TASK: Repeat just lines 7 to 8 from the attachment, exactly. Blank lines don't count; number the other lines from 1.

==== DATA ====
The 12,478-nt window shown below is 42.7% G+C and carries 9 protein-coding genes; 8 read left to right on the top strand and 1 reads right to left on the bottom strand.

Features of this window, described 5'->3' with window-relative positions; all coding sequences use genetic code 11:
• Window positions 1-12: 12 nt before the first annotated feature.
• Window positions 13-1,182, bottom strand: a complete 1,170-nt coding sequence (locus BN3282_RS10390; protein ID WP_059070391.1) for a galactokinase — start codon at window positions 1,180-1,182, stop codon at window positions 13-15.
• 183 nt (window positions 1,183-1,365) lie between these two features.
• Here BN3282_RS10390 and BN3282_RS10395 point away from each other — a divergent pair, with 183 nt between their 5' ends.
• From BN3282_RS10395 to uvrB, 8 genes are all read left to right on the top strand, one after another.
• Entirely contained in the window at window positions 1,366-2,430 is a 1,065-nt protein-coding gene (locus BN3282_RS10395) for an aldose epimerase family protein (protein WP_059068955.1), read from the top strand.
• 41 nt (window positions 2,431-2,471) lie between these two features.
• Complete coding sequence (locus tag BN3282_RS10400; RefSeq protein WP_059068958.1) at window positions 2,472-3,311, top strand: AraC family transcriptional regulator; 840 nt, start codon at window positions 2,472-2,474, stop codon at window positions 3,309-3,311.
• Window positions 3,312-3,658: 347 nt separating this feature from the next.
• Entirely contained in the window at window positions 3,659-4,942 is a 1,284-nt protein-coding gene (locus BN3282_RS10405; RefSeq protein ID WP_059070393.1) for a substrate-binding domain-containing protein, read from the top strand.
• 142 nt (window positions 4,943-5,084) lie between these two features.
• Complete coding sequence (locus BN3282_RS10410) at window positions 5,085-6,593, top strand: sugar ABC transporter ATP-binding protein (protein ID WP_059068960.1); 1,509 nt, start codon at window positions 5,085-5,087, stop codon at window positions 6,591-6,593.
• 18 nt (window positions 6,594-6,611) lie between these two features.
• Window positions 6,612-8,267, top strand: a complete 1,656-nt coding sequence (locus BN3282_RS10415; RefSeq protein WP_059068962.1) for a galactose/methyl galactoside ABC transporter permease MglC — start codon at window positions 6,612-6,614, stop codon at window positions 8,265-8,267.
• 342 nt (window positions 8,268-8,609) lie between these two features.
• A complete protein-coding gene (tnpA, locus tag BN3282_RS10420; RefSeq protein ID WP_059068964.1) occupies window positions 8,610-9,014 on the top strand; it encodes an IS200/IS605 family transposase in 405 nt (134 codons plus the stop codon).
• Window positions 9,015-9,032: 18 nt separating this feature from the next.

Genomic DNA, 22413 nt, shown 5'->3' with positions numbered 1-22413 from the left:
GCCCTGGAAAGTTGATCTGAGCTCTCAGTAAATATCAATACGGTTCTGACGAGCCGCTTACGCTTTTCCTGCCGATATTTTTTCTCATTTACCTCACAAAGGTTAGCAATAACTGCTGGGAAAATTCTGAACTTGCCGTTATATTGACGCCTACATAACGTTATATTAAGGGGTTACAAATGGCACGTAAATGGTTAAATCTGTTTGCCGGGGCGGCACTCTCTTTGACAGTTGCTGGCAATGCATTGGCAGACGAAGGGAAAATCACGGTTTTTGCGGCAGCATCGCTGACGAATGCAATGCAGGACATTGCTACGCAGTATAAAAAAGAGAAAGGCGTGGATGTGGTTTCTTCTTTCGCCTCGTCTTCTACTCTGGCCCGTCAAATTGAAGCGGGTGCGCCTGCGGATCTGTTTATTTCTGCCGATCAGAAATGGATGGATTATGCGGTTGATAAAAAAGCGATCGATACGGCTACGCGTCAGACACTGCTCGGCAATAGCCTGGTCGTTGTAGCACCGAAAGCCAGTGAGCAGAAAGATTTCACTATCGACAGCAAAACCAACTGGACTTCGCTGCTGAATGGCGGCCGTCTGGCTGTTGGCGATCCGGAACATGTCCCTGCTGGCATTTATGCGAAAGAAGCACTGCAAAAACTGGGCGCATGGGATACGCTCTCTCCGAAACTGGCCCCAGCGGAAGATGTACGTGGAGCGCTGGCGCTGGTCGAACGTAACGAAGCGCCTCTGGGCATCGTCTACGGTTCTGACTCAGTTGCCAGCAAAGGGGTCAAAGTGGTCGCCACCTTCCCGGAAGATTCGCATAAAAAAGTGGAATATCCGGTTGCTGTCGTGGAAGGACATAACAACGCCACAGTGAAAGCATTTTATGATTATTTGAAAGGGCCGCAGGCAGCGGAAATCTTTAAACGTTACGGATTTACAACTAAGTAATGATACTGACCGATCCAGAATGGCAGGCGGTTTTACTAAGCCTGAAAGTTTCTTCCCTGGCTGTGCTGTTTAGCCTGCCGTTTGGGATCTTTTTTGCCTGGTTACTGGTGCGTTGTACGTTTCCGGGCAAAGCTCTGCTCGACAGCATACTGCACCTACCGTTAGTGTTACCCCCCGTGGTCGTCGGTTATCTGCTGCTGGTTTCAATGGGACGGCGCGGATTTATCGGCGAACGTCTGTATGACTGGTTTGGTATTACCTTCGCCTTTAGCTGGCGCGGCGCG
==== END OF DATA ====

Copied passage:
• From BN3282_RS10395 to uvrB, 8 genes are all read left to right on the top strand, one after another.
• Entirely contained in the window at window positions 1,366-2,430 is a 1,065-nt protein-coding gene (locus BN3282_RS10395) for an aldose epimerase family protein (protein WP_059068955.1), read from the top strand.